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Cheyenne and Arapaho artists host two-day remembrance

The history and culture of two Native American tribes, the Cheyenne and Arapho, came to Washington State University Vancouver in mid-February through workshops, films and art.

Brent Learned and George Curtis Levi, who are descendants of the Cheyenne-Arapaho, organized the two-day exhibit. Levi and Learned wanted to honor and recognize their ancestors with these paintings that demonstrate the strength of their leaders.

The paintings depict the events surrounding the Sand Creek Massacre of Nov. 29, 1864, when a group called the Colorado Volunteers killed approximately 400 Native American Their leader, Col. John Covington, ordered his troops to “kill and scalp all, big and little.” A large percentage of those killed were women, children and the elderly.

The panel also discussed the culture and traditions of these tribes, now based in Oklahoma, and how the casual use of Native American-styled feathers and beads can be disrespectful to their traditions. They shared the significance of various items used in religious ceremonies and how each color, symbol or pattern has meaning rather than being purely ornamental.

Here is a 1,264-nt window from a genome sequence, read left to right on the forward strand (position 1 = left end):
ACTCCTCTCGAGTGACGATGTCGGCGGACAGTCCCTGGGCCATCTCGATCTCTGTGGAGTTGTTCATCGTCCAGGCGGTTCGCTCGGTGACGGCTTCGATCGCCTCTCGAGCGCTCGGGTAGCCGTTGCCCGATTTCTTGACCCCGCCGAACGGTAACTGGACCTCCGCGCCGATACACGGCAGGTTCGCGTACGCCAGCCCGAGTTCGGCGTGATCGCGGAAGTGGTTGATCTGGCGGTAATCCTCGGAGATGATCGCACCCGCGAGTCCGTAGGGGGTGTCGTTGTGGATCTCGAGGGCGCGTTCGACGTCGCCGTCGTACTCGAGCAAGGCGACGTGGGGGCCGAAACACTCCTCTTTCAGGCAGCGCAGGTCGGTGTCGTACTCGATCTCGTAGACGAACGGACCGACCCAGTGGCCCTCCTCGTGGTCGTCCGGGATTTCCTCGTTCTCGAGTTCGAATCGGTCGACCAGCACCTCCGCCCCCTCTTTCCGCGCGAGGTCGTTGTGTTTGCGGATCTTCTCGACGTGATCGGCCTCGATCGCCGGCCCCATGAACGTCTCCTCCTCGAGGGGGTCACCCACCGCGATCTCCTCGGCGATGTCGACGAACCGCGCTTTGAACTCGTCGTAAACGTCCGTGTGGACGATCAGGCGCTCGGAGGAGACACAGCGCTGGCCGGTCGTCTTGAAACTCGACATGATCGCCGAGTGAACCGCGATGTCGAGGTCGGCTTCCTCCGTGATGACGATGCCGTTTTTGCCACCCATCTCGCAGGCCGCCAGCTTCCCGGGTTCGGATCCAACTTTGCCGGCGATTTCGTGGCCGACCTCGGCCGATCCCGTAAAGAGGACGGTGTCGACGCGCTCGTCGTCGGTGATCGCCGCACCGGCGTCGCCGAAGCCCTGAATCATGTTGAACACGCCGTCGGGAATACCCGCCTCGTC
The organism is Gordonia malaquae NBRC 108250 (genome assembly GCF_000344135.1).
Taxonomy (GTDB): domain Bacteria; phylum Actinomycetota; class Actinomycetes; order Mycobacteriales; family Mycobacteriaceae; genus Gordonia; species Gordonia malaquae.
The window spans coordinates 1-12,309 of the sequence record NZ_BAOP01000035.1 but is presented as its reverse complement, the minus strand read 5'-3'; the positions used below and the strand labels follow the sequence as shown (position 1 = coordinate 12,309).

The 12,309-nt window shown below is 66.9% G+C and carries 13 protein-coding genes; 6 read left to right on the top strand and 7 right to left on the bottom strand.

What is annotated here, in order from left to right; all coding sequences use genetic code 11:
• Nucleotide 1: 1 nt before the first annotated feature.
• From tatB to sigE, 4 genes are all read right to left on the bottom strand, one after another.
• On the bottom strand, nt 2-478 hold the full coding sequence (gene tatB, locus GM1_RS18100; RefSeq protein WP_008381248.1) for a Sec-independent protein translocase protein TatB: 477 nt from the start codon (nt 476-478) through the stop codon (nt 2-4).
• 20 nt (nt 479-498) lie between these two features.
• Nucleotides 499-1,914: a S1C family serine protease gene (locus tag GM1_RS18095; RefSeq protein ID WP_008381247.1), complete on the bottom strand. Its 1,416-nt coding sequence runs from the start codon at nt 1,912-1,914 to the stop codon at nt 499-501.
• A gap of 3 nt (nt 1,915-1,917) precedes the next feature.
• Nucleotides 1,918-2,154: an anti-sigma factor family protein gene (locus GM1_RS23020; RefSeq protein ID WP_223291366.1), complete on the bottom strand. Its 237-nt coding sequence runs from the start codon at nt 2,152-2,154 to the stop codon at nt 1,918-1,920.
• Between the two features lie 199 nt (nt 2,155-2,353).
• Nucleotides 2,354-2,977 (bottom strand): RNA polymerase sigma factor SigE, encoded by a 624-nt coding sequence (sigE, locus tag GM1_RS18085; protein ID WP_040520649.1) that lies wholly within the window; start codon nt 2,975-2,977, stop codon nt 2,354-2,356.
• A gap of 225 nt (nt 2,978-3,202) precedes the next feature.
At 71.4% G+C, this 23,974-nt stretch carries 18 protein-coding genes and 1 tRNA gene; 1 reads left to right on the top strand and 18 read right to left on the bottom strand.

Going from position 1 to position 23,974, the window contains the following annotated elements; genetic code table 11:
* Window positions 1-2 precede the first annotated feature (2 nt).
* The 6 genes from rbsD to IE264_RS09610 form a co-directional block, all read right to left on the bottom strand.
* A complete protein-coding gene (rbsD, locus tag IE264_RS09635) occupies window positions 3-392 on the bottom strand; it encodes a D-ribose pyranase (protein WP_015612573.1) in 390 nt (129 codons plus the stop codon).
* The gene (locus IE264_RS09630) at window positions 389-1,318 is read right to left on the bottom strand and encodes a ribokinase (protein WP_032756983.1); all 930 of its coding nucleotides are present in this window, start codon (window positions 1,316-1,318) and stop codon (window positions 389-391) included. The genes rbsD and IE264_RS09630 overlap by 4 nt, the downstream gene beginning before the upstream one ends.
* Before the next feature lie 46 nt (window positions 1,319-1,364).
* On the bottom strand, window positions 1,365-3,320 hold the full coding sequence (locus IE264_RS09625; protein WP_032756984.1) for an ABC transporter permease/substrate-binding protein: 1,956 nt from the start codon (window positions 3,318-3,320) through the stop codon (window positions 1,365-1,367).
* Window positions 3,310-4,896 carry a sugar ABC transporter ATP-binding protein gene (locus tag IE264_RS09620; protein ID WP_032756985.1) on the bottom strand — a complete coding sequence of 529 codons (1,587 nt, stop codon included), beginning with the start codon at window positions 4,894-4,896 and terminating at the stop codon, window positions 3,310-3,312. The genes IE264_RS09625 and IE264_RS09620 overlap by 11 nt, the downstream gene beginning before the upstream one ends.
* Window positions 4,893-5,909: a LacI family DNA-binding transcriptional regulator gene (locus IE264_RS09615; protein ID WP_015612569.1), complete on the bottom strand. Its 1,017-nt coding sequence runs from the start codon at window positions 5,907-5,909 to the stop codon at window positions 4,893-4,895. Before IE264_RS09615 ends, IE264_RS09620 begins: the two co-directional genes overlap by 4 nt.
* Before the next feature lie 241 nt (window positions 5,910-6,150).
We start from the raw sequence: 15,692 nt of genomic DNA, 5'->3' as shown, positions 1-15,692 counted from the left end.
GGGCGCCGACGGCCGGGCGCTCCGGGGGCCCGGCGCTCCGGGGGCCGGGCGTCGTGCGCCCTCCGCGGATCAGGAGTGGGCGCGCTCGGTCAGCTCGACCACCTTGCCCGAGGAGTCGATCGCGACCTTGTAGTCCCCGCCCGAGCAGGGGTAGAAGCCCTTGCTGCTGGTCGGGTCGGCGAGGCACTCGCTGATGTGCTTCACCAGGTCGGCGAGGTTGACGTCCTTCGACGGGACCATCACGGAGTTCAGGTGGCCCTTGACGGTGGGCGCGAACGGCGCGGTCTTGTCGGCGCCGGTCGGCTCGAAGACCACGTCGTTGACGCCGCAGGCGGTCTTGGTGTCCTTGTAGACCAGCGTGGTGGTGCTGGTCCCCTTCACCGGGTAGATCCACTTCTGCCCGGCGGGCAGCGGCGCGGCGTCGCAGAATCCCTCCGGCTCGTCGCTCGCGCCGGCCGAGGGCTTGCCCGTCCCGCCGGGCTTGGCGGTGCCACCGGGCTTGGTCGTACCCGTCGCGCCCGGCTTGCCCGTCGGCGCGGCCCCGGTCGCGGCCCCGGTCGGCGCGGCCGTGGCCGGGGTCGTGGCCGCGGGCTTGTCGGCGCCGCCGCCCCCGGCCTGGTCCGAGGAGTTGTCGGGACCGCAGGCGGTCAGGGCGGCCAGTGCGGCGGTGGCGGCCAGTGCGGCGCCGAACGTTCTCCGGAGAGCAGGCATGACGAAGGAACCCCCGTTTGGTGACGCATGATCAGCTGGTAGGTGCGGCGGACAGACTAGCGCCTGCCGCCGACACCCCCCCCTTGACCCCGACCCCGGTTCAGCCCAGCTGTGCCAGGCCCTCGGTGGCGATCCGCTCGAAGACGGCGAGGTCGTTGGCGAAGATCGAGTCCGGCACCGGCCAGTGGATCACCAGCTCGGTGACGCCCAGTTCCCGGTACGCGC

Learned and Levi also showed a screening of a PBS documentary on the Sand Creek massacre at The Clark County Historical Museum along with paintings.

The Clark County Historical Museum is the first venue on the West Coast to host the “One November Morning” exhibition. It has also been shown in galleries at the Denver Art Museum, Denver University and Northwestern University.

For more information on future events related to “One November Morning,” visit the Clark County Historical Museum’s website www.cchmuseum.org

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